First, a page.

"When I said slight caliber, I spoke comparatively. If the occasion arose, I fancy I could sign a check now--not only for a million but for several."

Conscience's dark eyes must have mirrored their amazement: an amazement which was entirely natural, and which concerned not only the revelation of wealth in itself, but more complex things as well.

The disturbing thought intruded itself that in a land of such sparse opportunities these returns could be wrung out only by a policy so tight-fisted as to be merciless. It must mean draining resources to their dregs. That was an unpleasant suspicion which she instantly expelled with the reminder that her husband had inherited wealth and that in supplementing it he had not been limited to a local field of operation.

The next unwelcome thought suggested that if Eben were so rich as that his generosity to her father and herself was discounted. Out of abundance he had given a moiety and because of it she had put her life into a yoke. But that idea, too, she met with the answer that his conduct must not be measured by a given cost but by its spirit and willingness.

"You are surprised?" His smiling inquiry called her back from her disturbing reverie with a sense of guilty criticism.

"Only at the degree of your success, Eben," she told him gravely; "I had not supposed it so large."

But as time went on, an intelligence less keenly edged than hers would have recognized that it was only to the anterooms of his financial interests that he admitted her.

This was inevitable, and obviously he could not explain what she felt to be a rebuff. To make full disclosure of certain transactions would have stripped Eben Tollman of disguise and brought results as parlous as those he had feared on the afternoon when he left his strong box unlocked. Structures of self-delusion might have fallen into shapeless debris under the batteries of her frank questioning. Eben Tollman could dismiss from thought the woman who has lost her way or the man who has succumbed to a destructive thirst. That required only the remembrance that the "wages of sin is death." But if real estate which he owned in poor, even disreputable sections of distant cities brought him in surprisingly large rentals, he did not conceive that his duty required an investigation of the characters of his tenants.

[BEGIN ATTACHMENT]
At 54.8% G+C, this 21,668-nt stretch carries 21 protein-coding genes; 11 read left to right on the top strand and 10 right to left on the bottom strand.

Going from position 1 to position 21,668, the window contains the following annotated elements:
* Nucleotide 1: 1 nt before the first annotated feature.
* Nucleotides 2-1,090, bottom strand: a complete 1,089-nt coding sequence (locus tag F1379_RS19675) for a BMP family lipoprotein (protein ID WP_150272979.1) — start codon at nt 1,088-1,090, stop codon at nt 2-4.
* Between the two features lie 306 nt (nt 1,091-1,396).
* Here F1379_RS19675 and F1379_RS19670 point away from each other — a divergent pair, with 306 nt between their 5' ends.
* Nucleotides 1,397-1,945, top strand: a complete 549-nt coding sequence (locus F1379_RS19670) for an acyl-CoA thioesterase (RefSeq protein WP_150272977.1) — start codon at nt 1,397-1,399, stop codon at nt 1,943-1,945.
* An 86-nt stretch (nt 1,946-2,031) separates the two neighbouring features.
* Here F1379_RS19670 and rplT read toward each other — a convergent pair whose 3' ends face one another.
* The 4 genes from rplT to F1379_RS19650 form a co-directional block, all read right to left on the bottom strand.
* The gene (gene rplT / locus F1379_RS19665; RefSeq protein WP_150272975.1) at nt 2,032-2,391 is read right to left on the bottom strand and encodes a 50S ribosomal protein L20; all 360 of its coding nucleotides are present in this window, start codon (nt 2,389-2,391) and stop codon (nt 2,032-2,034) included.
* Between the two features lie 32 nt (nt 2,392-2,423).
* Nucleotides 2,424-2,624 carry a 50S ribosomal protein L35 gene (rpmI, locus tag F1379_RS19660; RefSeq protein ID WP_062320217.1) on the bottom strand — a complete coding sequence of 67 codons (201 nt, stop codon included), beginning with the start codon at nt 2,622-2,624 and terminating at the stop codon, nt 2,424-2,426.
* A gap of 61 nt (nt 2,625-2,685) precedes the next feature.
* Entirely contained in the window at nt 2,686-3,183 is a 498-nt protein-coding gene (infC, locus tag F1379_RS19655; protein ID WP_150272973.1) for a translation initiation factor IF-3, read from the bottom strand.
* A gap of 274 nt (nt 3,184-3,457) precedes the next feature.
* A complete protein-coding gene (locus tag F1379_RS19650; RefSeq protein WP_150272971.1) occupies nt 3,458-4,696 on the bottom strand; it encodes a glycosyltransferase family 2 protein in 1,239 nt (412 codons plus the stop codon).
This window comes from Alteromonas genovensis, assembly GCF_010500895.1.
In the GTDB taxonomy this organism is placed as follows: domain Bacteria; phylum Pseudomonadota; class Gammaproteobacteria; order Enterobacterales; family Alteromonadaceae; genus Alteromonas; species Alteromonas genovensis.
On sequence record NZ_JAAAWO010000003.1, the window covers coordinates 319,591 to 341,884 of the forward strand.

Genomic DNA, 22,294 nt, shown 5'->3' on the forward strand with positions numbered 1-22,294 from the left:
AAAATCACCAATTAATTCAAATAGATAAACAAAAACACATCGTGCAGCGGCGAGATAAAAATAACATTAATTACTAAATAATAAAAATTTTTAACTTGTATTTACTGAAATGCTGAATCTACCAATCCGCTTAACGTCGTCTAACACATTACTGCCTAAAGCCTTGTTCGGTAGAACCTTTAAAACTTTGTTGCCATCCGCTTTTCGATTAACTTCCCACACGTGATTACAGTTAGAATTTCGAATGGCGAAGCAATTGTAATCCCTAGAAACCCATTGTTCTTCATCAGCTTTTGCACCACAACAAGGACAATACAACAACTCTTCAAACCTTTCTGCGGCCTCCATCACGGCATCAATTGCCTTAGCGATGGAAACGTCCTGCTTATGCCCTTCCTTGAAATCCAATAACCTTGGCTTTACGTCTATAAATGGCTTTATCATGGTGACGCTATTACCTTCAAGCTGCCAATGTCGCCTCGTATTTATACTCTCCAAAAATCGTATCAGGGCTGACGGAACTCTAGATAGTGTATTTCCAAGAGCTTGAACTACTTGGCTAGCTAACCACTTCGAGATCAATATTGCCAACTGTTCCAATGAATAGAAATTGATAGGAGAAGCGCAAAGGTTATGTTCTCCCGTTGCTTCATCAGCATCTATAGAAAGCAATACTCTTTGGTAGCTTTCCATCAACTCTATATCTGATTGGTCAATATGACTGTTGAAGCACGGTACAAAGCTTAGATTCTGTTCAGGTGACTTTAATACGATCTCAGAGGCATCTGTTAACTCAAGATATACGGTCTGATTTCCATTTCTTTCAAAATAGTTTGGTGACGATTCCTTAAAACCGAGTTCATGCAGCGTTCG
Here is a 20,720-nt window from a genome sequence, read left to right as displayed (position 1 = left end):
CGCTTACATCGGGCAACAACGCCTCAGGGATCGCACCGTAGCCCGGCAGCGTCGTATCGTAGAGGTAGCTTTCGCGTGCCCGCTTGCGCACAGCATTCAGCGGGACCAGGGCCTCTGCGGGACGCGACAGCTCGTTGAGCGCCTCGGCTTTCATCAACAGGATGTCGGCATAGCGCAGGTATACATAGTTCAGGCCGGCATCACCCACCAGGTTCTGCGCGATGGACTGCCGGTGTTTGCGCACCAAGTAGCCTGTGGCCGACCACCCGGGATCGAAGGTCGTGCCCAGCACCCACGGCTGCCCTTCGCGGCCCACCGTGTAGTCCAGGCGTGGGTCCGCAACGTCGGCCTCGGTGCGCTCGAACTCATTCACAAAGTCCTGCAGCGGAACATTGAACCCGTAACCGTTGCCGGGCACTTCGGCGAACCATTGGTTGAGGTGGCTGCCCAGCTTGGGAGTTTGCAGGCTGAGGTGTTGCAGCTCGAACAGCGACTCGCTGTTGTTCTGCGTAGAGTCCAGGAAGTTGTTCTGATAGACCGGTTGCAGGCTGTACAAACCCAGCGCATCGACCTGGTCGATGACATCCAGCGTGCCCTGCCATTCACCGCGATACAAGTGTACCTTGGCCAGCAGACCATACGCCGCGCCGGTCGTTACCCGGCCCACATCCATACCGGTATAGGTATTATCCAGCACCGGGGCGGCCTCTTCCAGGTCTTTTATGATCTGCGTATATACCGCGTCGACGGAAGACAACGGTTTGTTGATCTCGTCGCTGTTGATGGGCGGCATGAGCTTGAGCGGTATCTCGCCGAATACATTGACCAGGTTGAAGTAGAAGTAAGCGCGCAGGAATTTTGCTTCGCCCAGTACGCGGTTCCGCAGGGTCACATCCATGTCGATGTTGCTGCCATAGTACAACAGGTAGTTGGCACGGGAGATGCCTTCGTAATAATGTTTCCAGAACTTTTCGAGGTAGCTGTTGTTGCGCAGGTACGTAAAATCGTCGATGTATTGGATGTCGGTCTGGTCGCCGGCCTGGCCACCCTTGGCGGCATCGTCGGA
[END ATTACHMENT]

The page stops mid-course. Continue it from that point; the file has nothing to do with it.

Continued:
Of course should his agents tell him that his property was being prostituted to evil ends for gain he would have to sever relations with them, but he selected agents who troubled him with no such embarrassing details. This was a practical attitude, but something told him that in it Conscience would hardly see eye to eye with him.

It was late in May that Jimmy Hancock wrote a note to the girl with whom he had ridden horseback in the Valley of Virginia.

"I've just had a stroke of luck," he said, "in meeting our old friend Stuart Farquaharson, who is touring the world, crowned gorgeously with bays of literary fame. I ran into him yesterday in Yokohama and from him learned for the first time of your marriage. If I am the last to congratulate you, at least I am among the first in heartiness and sincerity....